Paired read merging (assembly)
Illumina machine can generate paired reads where constructs are sequenced in both directions.
When the forward and reverse reads overlap, they can be "assembled" or "merged" to give a single sequence. I prefer to call this merging rather than assembly to distinguish from whole-genome assembly using shotgun reads. People who use the term assemblers call the result of merging a pair a "contig", I call it a "consensus sequence".
Paired read mergers generate consensus sequences by aligning the forward and reverse reads and resolving any mismatches found in the alignment. The reverse read is reverse-complemented so that its sequence is oriented on the same strand as the forward read. Usually, the alignment covers part of the forward and reverse reads leaving unaligned segments at the beginning of both reads. However, if the sequencing construct is shorter than the read length then the alignment is staggered with unaligned segments at the ends rather than the beginning of the reads. By default, the fastq_mergepairs command trims (discards) the unaligned segments if the alignment is staggered.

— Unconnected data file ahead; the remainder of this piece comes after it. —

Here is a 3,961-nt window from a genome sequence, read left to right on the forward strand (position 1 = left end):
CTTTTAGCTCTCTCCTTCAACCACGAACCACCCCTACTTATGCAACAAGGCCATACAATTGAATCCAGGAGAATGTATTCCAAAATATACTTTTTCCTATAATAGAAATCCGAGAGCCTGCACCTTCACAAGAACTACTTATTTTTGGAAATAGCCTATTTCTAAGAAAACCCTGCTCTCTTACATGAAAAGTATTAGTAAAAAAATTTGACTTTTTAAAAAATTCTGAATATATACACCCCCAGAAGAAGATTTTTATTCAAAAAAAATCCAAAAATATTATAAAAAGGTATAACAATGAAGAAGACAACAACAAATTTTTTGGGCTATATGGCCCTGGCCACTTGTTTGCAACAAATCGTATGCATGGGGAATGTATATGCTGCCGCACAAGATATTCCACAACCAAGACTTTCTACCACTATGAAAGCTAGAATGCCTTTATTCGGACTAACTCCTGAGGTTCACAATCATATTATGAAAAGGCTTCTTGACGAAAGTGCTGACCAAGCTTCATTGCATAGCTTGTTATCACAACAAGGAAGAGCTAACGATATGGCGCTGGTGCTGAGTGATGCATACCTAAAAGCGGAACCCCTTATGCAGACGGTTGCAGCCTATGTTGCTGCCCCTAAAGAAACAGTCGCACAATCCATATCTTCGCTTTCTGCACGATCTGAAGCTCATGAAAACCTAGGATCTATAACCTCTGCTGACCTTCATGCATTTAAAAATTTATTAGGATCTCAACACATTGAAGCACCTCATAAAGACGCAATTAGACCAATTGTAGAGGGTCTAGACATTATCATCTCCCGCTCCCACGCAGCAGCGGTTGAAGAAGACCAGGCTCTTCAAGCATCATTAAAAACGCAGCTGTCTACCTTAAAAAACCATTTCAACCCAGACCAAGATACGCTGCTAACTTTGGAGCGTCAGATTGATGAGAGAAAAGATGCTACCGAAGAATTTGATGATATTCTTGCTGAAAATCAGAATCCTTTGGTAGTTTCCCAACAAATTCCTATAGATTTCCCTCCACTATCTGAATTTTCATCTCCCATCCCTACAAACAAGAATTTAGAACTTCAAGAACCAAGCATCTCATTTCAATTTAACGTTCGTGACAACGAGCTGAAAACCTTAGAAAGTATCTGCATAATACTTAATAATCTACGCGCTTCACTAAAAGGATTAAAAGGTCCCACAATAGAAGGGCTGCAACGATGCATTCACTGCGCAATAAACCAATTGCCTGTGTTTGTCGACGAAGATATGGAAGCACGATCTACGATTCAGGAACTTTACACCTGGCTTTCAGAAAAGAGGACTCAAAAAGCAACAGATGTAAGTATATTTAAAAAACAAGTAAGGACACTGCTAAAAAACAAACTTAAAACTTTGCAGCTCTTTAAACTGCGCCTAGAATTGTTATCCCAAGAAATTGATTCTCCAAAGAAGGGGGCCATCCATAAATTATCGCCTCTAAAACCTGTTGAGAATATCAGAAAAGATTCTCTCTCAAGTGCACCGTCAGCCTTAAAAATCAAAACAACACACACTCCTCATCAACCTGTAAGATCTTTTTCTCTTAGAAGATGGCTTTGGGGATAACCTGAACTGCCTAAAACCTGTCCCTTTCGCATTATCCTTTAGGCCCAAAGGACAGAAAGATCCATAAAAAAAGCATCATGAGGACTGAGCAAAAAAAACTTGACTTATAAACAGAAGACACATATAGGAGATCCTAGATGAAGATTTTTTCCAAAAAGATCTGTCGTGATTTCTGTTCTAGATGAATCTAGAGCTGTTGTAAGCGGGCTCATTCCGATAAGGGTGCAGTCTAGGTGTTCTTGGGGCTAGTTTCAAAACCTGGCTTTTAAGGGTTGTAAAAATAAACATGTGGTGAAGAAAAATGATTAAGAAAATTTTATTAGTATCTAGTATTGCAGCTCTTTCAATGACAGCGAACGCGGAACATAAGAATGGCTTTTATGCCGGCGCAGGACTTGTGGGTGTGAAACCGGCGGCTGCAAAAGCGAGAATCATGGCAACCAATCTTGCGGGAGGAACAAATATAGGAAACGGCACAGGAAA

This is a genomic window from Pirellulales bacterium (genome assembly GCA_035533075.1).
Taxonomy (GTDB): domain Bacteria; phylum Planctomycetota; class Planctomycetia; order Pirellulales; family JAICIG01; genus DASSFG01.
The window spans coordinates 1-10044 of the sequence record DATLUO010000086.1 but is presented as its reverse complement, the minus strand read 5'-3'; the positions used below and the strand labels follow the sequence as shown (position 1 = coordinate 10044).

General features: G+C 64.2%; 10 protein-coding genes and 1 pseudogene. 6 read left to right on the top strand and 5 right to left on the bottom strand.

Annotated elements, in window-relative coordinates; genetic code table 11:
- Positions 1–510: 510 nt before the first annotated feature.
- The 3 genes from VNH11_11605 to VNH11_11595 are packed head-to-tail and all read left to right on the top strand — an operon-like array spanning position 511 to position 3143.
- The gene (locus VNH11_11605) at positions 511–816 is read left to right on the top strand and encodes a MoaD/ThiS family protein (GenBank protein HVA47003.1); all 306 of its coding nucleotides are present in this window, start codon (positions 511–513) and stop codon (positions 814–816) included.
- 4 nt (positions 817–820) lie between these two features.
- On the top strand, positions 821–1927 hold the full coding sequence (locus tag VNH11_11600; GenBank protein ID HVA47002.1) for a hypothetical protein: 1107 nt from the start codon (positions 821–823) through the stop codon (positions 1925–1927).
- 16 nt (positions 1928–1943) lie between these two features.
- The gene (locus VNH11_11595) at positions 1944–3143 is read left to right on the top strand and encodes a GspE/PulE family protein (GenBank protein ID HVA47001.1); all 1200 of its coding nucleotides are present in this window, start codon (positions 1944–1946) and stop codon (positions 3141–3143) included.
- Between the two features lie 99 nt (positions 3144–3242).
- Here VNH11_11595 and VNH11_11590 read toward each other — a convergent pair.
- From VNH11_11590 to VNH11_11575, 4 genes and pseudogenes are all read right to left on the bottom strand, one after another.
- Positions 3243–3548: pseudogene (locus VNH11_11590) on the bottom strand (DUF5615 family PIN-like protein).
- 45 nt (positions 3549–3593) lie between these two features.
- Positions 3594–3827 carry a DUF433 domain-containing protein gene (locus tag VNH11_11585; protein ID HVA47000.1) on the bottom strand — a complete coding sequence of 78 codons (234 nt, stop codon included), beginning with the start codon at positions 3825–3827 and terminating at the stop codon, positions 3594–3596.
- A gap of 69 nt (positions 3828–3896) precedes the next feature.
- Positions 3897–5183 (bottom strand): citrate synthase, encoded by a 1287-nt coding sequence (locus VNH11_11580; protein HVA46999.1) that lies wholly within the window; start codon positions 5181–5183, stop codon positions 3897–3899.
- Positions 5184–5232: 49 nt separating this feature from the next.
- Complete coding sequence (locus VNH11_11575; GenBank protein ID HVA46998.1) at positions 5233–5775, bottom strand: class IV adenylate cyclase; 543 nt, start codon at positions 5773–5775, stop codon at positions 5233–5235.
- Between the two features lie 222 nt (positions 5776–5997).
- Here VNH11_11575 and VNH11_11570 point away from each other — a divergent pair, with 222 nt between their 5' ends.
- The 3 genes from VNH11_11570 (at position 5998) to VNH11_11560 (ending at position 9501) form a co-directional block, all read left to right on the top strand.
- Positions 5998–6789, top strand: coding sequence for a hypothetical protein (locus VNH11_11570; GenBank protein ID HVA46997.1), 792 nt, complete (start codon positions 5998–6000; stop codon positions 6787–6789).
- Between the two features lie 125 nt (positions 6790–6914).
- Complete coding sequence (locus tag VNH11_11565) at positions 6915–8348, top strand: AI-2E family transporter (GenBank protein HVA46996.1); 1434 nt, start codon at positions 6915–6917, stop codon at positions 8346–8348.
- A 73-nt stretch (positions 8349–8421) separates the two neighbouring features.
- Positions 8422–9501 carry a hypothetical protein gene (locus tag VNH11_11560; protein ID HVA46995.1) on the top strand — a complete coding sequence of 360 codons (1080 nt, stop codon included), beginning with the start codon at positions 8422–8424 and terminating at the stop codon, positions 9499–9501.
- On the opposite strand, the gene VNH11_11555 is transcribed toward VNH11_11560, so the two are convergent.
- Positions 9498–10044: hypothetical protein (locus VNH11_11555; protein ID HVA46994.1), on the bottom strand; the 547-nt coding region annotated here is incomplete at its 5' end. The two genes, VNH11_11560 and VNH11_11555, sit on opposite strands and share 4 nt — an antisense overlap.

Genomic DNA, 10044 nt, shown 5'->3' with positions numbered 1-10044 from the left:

Posterior quality scores
If the base calls match, the Q score should increase. If there is a mismatch, the Q score should be usually be reduced, but not always. The Q score at a mismatch position may stay the same or even increase if one of the reads has a low enough Q score that the base call is predicted to be wrong, e.g. Q=2 which indicates an error probability of 63.1%. The error probabilities after merging are called posterior probabilities, and the corresponding Q scores are called posterior Qs. The term "posterior" comes from Bayesian statistics, meaning after new evidence has been taken into account. The equations for calculating posterior Qs are given in Edgar & Flyvbjerg (2014).
Calculating correct posterior Qs is important because it enables an improved estimate of the number of errors in the read.
Other programs calculate incorrect posterior Q scores
Most assemblers generate posterior Q scores which are obviously wrong in at least some situations (see benchmark results). The best (i.e., worst) example is PANDAseq, which reports lower Q scores in most aligned positions even if there is agreement between the two reads (tested through v2.8).